Legal Blog

Excess Compensation and Disguised Dividends – Take Care and Beware!

Yesterday I wrote about a case involving constructive dividends. Today it is disguised dividends. The issue in Clary Hood, Inc. v. Comm.,T.C. Memo. 2022-15, was whether the salary and bonus paid to the company’s president (Mr. Hood) was excessive under IRC 162(a)(1) and was therefore a disguised dividend.  Recall that compensation, if reasonable and not excessive, is a deductible business expense for the company, but dividends are not. In this case the company was a C-corporation, which, because of the double layer of taxation (first at the corporate level, then again at the shareholder and employee level), had every incentive to characterize the payment as compensation, not as a dividend.

The company’s story is the great American success story, and the opinion is well worth the read for this story alone.  Starting with little money and used equipment in 1980, the company, largely through the efforts of Mr. Hood, who, together with his wife owned all the stock and were the only directors of the company, became a multimillion-dollar company by 2016 with revenues in excess of 60 million dollars.  Along the way Mr. Hood did what many small business owners do when starting out – he often did not draw a salary, so the business had enough money to pay its other employees and creditors.

When things finally began to turn around, Mr. Hood and his wife, as the company’s directors, decided to pay a bonus to Mr. Hood in the company’s 2015 and 2016 fiscal years.  For the 2015 bonus, the company engaged its outside accountants to perform a salary survey.  Based on the accountants’ recommendations, the company paid Mr. Hood a bonus of 5 million dollars in 2015. The company paid Mr. Hood the same bonus in 2016 but did so without engaging the company’s accountants to perform another salary survey.  Without going through the math, the difference in the Hoods’ pocket between the company declaring and paying a dividend to the Hoods for 5 million (not deductible by the company) or paying the Hoods a 5 million bonus (deductible by the company) was about one million dollars. The substantial increase on Line 12 of the company’s return caught the watchful eye of the Service.  Audits and notices of deficiencies promptly followed, including accuracy related penalties under 6662 for substantial understatement of income.

The company put on several experts to demonstrate Mr. Hood’s bonus was calculated reasonably and the Service put on one expert.  Based on deficiencies in their reports, the Tax Court placed little value in the company’s experts.  On the other hand, the Service’s expert’s report did not have the same deficiencies and the Tax Court found that expert (who concluded Mr. Hood’s bonus was excessive) credible.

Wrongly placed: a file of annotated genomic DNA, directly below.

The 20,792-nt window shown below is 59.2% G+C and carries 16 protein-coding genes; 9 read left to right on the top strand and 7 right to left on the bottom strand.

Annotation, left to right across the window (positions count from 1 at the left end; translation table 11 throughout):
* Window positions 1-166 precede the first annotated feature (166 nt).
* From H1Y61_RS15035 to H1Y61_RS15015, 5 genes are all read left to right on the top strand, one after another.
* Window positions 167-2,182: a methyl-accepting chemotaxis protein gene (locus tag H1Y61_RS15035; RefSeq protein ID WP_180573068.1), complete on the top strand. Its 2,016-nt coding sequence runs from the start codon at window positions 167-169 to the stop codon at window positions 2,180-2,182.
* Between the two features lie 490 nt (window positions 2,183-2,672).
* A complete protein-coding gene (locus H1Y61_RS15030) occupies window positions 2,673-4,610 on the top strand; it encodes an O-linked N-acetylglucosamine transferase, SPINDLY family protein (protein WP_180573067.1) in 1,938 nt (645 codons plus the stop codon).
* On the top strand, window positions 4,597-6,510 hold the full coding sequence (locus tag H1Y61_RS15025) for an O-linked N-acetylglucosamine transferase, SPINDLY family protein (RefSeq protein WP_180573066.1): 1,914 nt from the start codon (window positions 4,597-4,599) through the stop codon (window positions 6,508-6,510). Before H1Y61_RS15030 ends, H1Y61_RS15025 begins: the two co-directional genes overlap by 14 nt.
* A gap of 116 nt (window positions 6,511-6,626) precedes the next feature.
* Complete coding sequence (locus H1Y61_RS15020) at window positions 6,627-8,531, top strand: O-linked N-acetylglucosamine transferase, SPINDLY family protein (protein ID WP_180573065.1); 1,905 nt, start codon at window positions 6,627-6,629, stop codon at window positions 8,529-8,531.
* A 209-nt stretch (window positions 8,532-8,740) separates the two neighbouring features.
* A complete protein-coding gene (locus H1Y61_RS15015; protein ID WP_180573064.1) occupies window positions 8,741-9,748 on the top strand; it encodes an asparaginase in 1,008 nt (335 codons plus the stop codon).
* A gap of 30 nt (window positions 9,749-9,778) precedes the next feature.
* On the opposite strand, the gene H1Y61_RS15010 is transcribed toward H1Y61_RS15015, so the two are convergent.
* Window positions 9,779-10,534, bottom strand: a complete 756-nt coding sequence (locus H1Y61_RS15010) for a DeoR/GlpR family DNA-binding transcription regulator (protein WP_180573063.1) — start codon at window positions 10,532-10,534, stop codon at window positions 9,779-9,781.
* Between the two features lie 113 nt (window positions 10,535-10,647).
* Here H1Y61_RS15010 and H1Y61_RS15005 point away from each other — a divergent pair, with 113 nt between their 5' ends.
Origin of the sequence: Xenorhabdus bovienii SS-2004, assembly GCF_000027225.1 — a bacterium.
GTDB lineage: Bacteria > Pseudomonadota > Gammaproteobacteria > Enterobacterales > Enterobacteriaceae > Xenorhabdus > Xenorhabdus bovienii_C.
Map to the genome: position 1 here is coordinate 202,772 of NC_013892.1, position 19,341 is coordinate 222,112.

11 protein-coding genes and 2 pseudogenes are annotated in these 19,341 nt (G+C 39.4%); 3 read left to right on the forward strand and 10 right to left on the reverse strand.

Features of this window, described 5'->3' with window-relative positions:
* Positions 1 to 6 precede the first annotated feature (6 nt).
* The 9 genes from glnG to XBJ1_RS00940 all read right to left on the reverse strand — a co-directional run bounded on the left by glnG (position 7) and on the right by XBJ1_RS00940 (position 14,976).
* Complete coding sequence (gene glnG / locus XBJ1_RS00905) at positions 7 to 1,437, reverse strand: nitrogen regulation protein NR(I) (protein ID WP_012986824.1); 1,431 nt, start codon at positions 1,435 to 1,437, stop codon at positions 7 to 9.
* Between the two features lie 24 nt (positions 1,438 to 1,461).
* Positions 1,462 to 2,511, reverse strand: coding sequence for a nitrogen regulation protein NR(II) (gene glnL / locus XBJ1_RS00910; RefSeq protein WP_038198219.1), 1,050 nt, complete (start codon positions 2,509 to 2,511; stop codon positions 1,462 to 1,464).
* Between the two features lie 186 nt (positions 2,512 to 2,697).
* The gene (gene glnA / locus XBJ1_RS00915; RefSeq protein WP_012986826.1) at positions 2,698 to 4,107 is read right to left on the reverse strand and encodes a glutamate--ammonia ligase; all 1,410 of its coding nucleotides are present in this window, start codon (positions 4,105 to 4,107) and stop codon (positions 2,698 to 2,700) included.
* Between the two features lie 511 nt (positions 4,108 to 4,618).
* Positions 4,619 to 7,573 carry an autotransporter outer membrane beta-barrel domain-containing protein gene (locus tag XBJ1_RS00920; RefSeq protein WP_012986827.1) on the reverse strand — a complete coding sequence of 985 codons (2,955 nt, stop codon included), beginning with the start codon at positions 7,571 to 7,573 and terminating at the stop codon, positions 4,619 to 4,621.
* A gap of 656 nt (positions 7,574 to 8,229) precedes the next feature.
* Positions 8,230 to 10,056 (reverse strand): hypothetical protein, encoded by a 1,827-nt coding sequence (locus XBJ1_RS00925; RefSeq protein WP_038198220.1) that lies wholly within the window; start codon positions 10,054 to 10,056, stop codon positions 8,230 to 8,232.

The Tax Court determined reasonable compensation for Mr. Hood was $3,681,269 for tax year 2015 and $1,362,831 for tax year 2016.  Further the Tax Court abated the substantial understatement penalty for 2015, based on the company’s engagement of and reliance upon its outside accountants, but did not waive the penalty for 2016 because the company essentially relied on the 2015 accountant report and performed no new study.

Among the issues the Tax Court considered in ruling the bonus was excessive and therefore a disguised dividend, were the following: (1) Mr. Hood had no employment contract with his company; (2) other company executives did not receive bonuses comparable to Mr. Hood’s bonus and the company had no policy in place for setting non-shareholder employee compensation; (3) Mr. and Mrs. Hood were the sole shareholders and sole directors of the company, who, as such, had sole authority to review and approve the bonus amount; and (4) in its entire history, the company had never paid a dividend to its shareholders.

Although every tax case is highly fact specific, things the company and Mr. Hood could have done differently that might have affected the outcome include: (1) had a written employment agreement with Mr. Hood specifying how salary and bonuses would be determined; (2) had a written compensation and bonus eligibility policy for all employees (and followed it); (3) had outside directors and perhaps even an independent compensation committee that reported to the board; (4) had a history of paying some dividends as approved by the board of directors.

For practitioners, this case has an excellent discussion of the “independent investor” test versus the “multi-factor” test for excessive compensation.  It also provides a detailed road map for what expert reports should include to be deemed credible.

Offit Kurman counsels business owners on strategic business, tax, and risk management techniques, including the design and implementation of executive compensation packages. The views expressed herein are solely those of the author’s and do not constitute and are not intended as legal or tax advice.

ABOUT SCOTT TIPPETT | 336.232.0671

Scott Tippett focuses his practice on wealth management law and corporate, business, and real estate issues for individuals, families, and small to mid-sized closely held companies including medical, dental, and veterinary practices.

Mr. Tippett began practicing law in 1987 in Atlanta where he litigated major construction project disputes, complex white-collar crime matters, and significant business and estate issues. In addition to practicing law, he ran a manufacturing company in High Point in the mid -1990s, which provided him with a unique and broad perspective on understanding the various issues faced by business owners and managers.






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